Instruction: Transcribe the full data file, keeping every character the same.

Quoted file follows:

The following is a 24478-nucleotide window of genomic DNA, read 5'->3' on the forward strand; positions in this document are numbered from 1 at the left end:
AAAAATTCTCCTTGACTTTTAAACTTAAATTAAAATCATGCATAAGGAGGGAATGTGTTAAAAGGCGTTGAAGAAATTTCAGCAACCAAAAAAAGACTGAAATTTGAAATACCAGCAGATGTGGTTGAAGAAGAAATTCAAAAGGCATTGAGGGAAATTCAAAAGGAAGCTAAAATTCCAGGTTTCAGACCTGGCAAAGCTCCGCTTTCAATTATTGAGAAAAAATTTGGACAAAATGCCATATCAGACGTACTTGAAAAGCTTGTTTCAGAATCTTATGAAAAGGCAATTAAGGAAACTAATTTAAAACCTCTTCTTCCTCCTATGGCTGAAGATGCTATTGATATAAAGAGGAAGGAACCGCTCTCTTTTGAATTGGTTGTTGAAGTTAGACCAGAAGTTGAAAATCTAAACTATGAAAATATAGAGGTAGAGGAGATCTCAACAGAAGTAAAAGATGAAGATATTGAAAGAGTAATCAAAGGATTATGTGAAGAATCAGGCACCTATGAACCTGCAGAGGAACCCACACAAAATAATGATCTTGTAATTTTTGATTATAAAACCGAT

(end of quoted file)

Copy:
The following is a 24478-nucleotide window of genomic DNA, read 5'->3' on the forward strand; positions in this document are numbered from 1 at the left end:
AAAAATTCTCCTTGACTTTTAAACTTAAATTAAAATCATGCATAAGGAGGGAATGTGTTAAAAGGCGTTGAAGAAATTTCAGCAACCAAAAAAAGACTGAAATTTGAAATACCAGCAGATGTGGTTGAAGAAGAAATTCAAAAGGCATTGAGGGAAATTCAAAAGGAAGCTAAAATTCCAGGTTTCAGACCTGGCAAAGCTCCGCTTTCAATTATTGAGAAAAAATTTGGACAAAATGCCATATCAGACGTACTTGAAAAGCTTGTTTCAGAATCTTATGAAAAGGCAATTAAGGAAACTAATTTAAAACCTCTTCTTCCTCCTATGGCTGAAGATGCTATTGATATAAAGAGGAAGGAACCGCTCTCTTTTGAATTGGTTGTTGAAGTTAGACCAGAAGTTGAAAATCTAAACTATGAAAATATAGAGGTAGAGGAGATCTCAACAGAAGTAAAAGATGAAGATATTGAAAGAGTAATCAAAGGATTATGTGAAGAATCAGGCACCTATGAACCTGCAGAGGAACCCACACAAAATAATGATCTTGTAATTTTTGATTATAAAACCGAT